"There are so many rocks, it looks like rain"

Report and video footage of the Egyptian army's violence against protesters in Cairo.

The fighting between protesters, the Egyptian army (SCAF) and now the Central Security Forces on Egypt's Tahrir Square has entered its fourth day with very bloody scenes taking place on the midan over night. This morning, both UN Secretary-General Ban Ki-Moon and US Secretary of State Hilary Clinton have separately made statements condemning the Egyptian authorities for their "excessive use of force", and calling for security forces to respect human rights.

The fierce battles mark an escalation in violence by the military regime against the people despite this morning's televised press conference, where the SCAF claimed there was no evidence of use of force against the protesters, and Saturday's statement from the SCAF-appointed Prime Minister, Kamel Ganzouri, who said they would not violently respond to demonstrations.

Facing increasing pressure from the protesters who are pushing for the removal of the Supreme Council of the Armed Forces from power and a swift transition to a civilian government, the army have continued to resort to forcibly quelling protests. Against the background of elections, which the protesters feel will only produce a puppet parliament, the SCAF, who have publicly painted themselves as a peace-keeping force, appear even more determined.

At approximately 4am this morning, the Central Security Forces together with the army stormed the square using long-range tear gas canisters, shotguns and, as video footage proves, automatic weapons.

 

(Video courtesy of Mosireen)

"They attacked us with an incredible amount of force", says Sherif, 27, who was on Tahrir as they attacked. "We saw shotguns, possibly live ammunition. Regardless of the level of violence used, people stood their ground and are still staying put."

Two protesters were killed in the clearing of the square this morning. Mohammad Mohie Hussein, 30, who was detained with 200 others during the last four days of fighting on Qasr Al Aini Street, died from his injuries whilst in custody last night. Over 13 protesters have been killed in total since the fighting began and hundreds have been injured.

Four soldiers were captured on the square by protesters overnight. Protesters formed human cordons around the officers protecting them from angry crowds as they rushed them off Tahrir in cars and buses. One badly beaten soldier was treated by protesters in a field hospital.

The army built a third wall on Sheikh Rihan street last night, which is parallel to the street in front of the cabinet where the protesters' original sit-in had been. Yesterday afternoon they built a concrete wall blocking off Qasr Al Aini street which leads to Tahrir.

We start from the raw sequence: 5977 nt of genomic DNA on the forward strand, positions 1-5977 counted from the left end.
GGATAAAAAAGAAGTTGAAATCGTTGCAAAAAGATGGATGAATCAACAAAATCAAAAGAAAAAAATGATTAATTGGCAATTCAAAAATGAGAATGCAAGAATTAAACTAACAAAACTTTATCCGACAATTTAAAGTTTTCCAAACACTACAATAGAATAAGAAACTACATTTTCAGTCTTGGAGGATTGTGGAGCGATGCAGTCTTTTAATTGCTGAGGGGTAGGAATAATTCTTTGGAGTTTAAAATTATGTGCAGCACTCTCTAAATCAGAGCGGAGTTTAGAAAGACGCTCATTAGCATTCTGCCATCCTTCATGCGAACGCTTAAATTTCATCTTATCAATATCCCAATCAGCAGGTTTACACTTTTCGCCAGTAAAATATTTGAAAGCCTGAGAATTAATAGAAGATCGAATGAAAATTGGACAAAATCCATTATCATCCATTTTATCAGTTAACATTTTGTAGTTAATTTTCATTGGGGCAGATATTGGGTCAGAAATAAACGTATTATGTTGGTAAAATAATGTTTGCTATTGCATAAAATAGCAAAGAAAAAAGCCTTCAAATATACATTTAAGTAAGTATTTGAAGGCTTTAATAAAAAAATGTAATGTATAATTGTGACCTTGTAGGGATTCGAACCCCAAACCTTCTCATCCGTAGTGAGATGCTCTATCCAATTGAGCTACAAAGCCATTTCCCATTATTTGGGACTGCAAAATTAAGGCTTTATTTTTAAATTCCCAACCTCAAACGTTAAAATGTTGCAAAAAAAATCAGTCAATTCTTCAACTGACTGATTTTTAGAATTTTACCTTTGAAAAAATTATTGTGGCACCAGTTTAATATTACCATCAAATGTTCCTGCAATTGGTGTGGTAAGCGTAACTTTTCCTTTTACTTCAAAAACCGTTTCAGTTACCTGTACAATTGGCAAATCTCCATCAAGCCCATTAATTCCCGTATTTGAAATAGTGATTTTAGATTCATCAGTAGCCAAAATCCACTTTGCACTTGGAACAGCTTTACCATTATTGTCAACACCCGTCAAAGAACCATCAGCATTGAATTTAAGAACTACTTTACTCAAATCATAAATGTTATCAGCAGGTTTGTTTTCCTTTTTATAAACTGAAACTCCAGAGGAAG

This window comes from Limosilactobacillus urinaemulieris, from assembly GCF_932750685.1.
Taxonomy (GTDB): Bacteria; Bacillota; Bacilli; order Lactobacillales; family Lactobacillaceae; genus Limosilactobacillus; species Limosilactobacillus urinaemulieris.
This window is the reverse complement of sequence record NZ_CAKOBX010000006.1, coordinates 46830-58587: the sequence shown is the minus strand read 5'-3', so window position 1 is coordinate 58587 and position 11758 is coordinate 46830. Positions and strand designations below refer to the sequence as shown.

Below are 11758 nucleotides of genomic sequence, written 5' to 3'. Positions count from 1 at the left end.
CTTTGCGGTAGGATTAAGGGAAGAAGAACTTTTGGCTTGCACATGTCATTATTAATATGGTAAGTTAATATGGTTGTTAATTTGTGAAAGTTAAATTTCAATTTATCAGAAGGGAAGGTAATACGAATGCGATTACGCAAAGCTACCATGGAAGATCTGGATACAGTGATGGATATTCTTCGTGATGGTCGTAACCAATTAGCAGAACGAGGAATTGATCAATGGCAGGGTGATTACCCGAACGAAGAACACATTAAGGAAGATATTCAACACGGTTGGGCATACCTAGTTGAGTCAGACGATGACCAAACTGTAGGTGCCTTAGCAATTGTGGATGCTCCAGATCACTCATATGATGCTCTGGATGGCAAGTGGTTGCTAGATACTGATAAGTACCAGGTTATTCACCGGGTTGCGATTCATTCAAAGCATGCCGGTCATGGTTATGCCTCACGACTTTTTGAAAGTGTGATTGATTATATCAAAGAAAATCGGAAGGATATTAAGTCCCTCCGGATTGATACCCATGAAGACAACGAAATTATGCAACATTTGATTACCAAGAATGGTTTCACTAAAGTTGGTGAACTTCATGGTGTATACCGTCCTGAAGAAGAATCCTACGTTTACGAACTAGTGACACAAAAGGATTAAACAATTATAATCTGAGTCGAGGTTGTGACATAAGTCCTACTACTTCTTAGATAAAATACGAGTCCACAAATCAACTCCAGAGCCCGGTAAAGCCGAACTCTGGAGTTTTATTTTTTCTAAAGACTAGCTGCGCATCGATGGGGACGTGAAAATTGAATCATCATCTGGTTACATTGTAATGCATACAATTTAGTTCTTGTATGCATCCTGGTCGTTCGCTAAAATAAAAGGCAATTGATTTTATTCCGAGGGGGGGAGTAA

Clashes were sparked by the cabinet sit-in on early Friday morning after the army had arrested, beaten and electrocuted a young activist, Aboudi Ibrahim.

After clearing the sit-in, soldiers were seen hurling slabs of concrete paving, molotov cocktails, rocks and even a filing cabinet from the surrounding buildings onto the protesters causing severe head injuries. A field hospital by the Omar Makram mosque reported 11 head injuries in 15 minutes. At one point, two soldiers urinated on the crowds; others later performed obscene dances.

"I was on the frontline by the wall yesterday," says one young protester, who was unable to reveal his identity as he is on an army Wanted list and so currently in hiding. "It is so dark, as they switch the streets light off none of us could see the rocks. I was hit in the forehead and blood soaked my keffiyeh. I had to have nine stitches at the field hospital."

"There are so many rocks, it looks like rain. We set up a spotlight at one point so we could get out of the way of them," adds Omar, 24, also a protester who received gunshot wounds during the 120+ hour clashes three weeks ago.

Since Friday, there have been cases of extreme army brutality, particularly during the clearing of the streets and squares, with frequent instances of large groups of officers and plain-clothed police setting upon one protester at a time. I witnessed members of the military beating up paramedics by the field hospitals, older protesters who couldn't run as fastm, and bystanders. They burnt all the tents left on Tahrir square.

On Saturday afternoon the army charged protesters across Qasr Al Nile Bridge towards the neighbouring residential area of Zamalek and began pulling people out of cars.

Video and photographs of members of the armed forces stripping and beating a veiled female protester (see photo above) sparked national and international outrage. In the square, male protesters stopped cars to show them a newspaper with the image printed on it.

The attacks on women have rallied much needed public support for the protesters, as it is particularly shocking behaviour for the relatively conservative and predominantly Islamic Egyptian society.

"The army are treating men and women the same, they are not paying attention to the fact that we're are often physically weaker than an officer," explains Riham, 25, a doctor, who narrowly missed a beating herself. "It's not about men and women, whoever they face they beat up," adds female presidential candidate Bothaina Kamel, who is frequently on the square. "The problem is the army give orders to the soldiers to watch Pharaohs, a fulool [old regime] channel. They are brainwashed."

Mona Seif, sister of detained blogger Alaa Abd El Fattah, described being arrested: "They attacked the kiosk where I was hiding... they were kicking me with their boots and hitting me with their sticks. The default is for them to hit even if there isn't a clear order." She described them ripping off a woman's niqab and beating a woman until her head bled. Her sister, Sanaa, who was also detained and badly beaten, heard people being tortured.